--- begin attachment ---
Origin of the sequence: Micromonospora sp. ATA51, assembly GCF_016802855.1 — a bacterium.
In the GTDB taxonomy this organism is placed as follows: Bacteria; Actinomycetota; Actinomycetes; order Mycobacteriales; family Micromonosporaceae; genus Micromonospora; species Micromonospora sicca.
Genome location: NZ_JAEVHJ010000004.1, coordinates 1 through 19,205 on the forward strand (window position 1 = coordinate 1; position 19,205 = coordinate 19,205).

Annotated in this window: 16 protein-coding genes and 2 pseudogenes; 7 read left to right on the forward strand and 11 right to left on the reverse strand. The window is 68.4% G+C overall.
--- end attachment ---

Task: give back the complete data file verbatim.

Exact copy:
Origin of the sequence: Micromonospora sp. ATA51, assembly GCF_016802855.1 — a bacterium.
In the GTDB taxonomy this organism is placed as follows: Bacteria; Actinomycetota; Actinomycetes; order Mycobacteriales; family Micromonosporaceae; genus Micromonospora; species Micromonospora sicca.
Genome location: NZ_JAEVHJ010000004.1, coordinates 1 through 19,205 on the forward strand (window position 1 = coordinate 1; position 19,205 = coordinate 19,205).

Annotated in this window: 16 protein-coding genes and 2 pseudogenes; 7 read left to right on the forward strand and 11 right to left on the reverse strand. The window is 68.4% G+C overall.